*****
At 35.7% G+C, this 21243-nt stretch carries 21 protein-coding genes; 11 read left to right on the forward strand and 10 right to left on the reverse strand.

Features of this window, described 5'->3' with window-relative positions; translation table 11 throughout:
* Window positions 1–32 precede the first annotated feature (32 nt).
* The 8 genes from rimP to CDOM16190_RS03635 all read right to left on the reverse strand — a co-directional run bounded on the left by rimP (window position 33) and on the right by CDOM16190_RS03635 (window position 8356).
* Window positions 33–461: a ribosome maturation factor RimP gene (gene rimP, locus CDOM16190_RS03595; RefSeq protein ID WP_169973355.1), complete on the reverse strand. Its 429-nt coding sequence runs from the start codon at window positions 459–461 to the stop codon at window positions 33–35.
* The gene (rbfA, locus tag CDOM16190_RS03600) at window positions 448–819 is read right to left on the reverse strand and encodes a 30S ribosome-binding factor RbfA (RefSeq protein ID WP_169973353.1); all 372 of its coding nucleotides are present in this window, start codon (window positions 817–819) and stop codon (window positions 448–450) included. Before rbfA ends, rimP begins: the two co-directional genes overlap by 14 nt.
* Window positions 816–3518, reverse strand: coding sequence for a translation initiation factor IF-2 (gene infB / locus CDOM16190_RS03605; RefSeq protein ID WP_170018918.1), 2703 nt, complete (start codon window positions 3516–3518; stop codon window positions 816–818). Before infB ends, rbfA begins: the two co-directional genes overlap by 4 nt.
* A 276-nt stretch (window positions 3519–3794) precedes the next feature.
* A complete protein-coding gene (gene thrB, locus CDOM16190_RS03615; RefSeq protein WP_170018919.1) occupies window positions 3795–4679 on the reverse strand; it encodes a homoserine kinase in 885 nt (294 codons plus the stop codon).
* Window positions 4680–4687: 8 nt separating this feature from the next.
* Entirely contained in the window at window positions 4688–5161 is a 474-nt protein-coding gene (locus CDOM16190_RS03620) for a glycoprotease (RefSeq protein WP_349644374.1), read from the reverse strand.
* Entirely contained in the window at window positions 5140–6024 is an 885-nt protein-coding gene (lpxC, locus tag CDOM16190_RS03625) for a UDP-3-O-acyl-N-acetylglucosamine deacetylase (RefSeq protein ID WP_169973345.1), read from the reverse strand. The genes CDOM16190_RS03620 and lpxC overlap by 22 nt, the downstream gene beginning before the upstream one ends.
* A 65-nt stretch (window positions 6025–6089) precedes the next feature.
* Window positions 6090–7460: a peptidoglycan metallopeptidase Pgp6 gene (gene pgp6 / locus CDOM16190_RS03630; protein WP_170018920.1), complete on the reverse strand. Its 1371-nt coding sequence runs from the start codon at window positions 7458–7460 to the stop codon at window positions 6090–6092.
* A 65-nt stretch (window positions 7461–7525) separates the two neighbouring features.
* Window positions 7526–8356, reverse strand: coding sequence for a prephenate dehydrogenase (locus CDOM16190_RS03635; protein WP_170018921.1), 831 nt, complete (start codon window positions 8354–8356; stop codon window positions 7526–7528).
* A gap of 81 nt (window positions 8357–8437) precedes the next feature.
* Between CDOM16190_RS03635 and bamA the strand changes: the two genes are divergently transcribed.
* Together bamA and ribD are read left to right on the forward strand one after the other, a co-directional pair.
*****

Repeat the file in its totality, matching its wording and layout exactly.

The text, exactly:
At 35.7% G+C, this 21243-nt stretch carries 21 protein-coding genes; 11 read left to right on the forward strand and 10 right to left on the reverse strand.

Features of this window, described 5'->3' with window-relative positions; translation table 11 throughout:
* Window positions 1–32 precede the first annotated feature (32 nt).
* The 8 genes from rimP to CDOM16190_RS03635 all read right to left on the reverse strand — a co-directional run bounded on the left by rimP (window position 33) and on the right by CDOM16190_RS03635 (window position 8356).
* Window positions 33–461: a ribosome maturation factor RimP gene (gene rimP, locus CDOM16190_RS03595; RefSeq protein ID WP_169973355.1), complete on the reverse strand. Its 429-nt coding sequence runs from the start codon at window positions 459–461 to the stop codon at window positions 33–35.
* The gene (rbfA, locus tag CDOM16190_RS03600) at window positions 448–819 is read right to left on the reverse strand and encodes a 30S ribosome-binding factor RbfA (RefSeq protein ID WP_169973353.1); all 372 of its coding nucleotides are present in this window, start codon (window positions 817–819) and stop codon (window positions 448–450) included. Before rbfA ends, rimP begins: the two co-directional genes overlap by 14 nt.
* Window positions 816–3518, reverse strand: coding sequence for a translation initiation factor IF-2 (gene infB / locus CDOM16190_RS03605; RefSeq protein ID WP_170018918.1), 2703 nt, complete (start codon window positions 3516–3518; stop codon window positions 816–818). Before infB ends, rbfA begins: the two co-directional genes overlap by 4 nt.
* A 276-nt stretch (window positions 3519–3794) precedes the next feature.
* A complete protein-coding gene (gene thrB, locus CDOM16190_RS03615; RefSeq protein WP_170018919.1) occupies window positions 3795–4679 on the reverse strand; it encodes a homoserine kinase in 885 nt (294 codons plus the stop codon).
* Window positions 4680–4687: 8 nt separating this feature from the next.
* Entirely contained in the window at window positions 4688–5161 is a 474-nt protein-coding gene (locus CDOM16190_RS03620) for a glycoprotease (RefSeq protein WP_349644374.1), read from the reverse strand.
* Entirely contained in the window at window positions 5140–6024 is an 885-nt protein-coding gene (lpxC, locus tag CDOM16190_RS03625) for a UDP-3-O-acyl-N-acetylglucosamine deacetylase (RefSeq protein ID WP_169973345.1), read from the reverse strand. The genes CDOM16190_RS03620 and lpxC overlap by 22 nt, the downstream gene beginning before the upstream one ends.
* A 65-nt stretch (window positions 6025–6089) precedes the next feature.
* Window positions 6090–7460: a peptidoglycan metallopeptidase Pgp6 gene (gene pgp6 / locus CDOM16190_RS03630; protein WP_170018920.1), complete on the reverse strand. Its 1371-nt coding sequence runs from the start codon at window positions 7458–7460 to the stop codon at window positions 6090–6092.
* A 65-nt stretch (window positions 7461–7525) separates the two neighbouring features.
* Window positions 7526–8356, reverse strand: coding sequence for a prephenate dehydrogenase (locus CDOM16190_RS03635; protein WP_170018921.1), 831 nt, complete (start codon window positions 8354–8356; stop codon window positions 7526–7528).
* A gap of 81 nt (window positions 8357–8437) precedes the next feature.
* Between CDOM16190_RS03635 and bamA the strand changes: the two genes are divergently transcribed.
* Together bamA and ribD are read left to right on the forward strand one after the other, a co-directional pair.